Also in that opening scene we see some of the building's interior - a bit of the hallway, the library, the collection room, and Sir Alfred's office. Later we see the breakfast room, which also made an appearance in The Secret of the Samurai, where I mapped out the room more properly. This made a big difference to the way I drew it and the way it came across in the strip - it had a much better sense of both space and place. You can read a bit more about that in this blog post - The Secret of the Samurai - Part 2. Another post on designing the environment can be seen here - Map Room.
This is all part of my learning process and a desire to make the world that Julius Chancer inhabits more realistic, or at least more believable. With this in mind, and having to show yet more of Sir Alfred's house in the next adventure, I have ended up going the whole hog and mapping out the entire building, both exterior and interior. A bit crazy perhaps, but now the setting is real to me and makes sense. (Some of it was hard to make sense of as I'd already drawn various rooms with windows in various places - but it all joined up in the end!)
I won't say any more than they've released, which is that it's coming out in September 2018 and contains four new expansions for the game which can be added separately or combined together. The set includes four character cards, 18 adventure cards and 10 terrain cards.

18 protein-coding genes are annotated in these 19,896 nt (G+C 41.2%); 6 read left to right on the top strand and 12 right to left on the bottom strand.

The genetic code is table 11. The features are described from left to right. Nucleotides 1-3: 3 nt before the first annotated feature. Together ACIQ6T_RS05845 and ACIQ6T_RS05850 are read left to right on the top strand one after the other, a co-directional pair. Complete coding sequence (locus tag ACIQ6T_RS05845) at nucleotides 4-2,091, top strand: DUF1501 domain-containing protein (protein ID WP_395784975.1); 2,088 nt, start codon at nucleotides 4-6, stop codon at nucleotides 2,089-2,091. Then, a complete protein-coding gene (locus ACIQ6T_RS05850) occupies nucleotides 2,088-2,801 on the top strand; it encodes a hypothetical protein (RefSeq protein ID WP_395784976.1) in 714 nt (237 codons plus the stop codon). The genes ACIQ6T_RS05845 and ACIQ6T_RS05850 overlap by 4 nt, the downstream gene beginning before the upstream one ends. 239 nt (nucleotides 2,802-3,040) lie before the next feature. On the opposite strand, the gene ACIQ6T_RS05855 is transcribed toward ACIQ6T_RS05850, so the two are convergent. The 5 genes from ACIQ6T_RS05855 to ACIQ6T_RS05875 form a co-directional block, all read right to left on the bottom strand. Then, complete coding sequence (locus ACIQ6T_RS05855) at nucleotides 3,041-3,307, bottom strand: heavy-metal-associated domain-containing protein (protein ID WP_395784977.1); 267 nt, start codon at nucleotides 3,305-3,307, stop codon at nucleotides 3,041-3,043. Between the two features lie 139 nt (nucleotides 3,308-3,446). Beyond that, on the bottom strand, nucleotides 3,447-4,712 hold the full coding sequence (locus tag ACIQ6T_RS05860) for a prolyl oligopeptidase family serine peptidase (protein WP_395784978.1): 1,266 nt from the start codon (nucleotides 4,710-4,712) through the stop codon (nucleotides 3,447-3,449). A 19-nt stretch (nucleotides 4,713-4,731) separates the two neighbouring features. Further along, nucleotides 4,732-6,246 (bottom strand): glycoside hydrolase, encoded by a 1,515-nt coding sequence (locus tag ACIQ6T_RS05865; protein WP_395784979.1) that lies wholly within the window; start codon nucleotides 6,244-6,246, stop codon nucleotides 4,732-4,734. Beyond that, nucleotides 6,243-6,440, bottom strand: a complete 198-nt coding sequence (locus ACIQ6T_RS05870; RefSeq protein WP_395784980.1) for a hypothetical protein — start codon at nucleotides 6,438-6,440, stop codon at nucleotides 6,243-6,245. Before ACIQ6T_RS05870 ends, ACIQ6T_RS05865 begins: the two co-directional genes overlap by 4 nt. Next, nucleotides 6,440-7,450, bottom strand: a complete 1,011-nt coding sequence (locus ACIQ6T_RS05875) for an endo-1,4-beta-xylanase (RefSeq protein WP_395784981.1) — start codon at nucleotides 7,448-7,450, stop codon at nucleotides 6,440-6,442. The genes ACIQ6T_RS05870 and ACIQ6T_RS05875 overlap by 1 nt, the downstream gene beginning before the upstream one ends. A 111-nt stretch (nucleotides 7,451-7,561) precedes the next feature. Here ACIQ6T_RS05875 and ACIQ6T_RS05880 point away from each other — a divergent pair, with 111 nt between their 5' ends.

Once again I had the pleasure of creating the artwork for Peer Sylvester's excellent game - and I can't wait to play the expansions myself!
The reaction ranged from calling Tommaso 'entitled' and 'arrogant' to solid support for his rant and empathy for his view. While there may have been a little truth to some of the criticisms (not including the ill-mannered name-calling) I could also sympathise - literally years of intensive work resulting in pitiful financial returns is why so many creators can't make a living from comics alone, or even spare the time to make them.
Of course the negative reaction to this view is because artists and writers are supposed to be grateful for even being able to touch the hem of a career in art, let alone get paid for it. There's still an attitude that such vocations should be done 'for the love of it' (as if you can't get paid for something you also love), even going so far, sometimes, as viewing any financial remuneration as a form of 'selling out'. Little understood among many outsiders is the fact of the increased burden on mental health that goes with doing something you are so passionate about, often resulting in an extreme love/hate relationship with the thing you're supposed to comfortably enjoy. Making comics is rarely a comfortable occupation.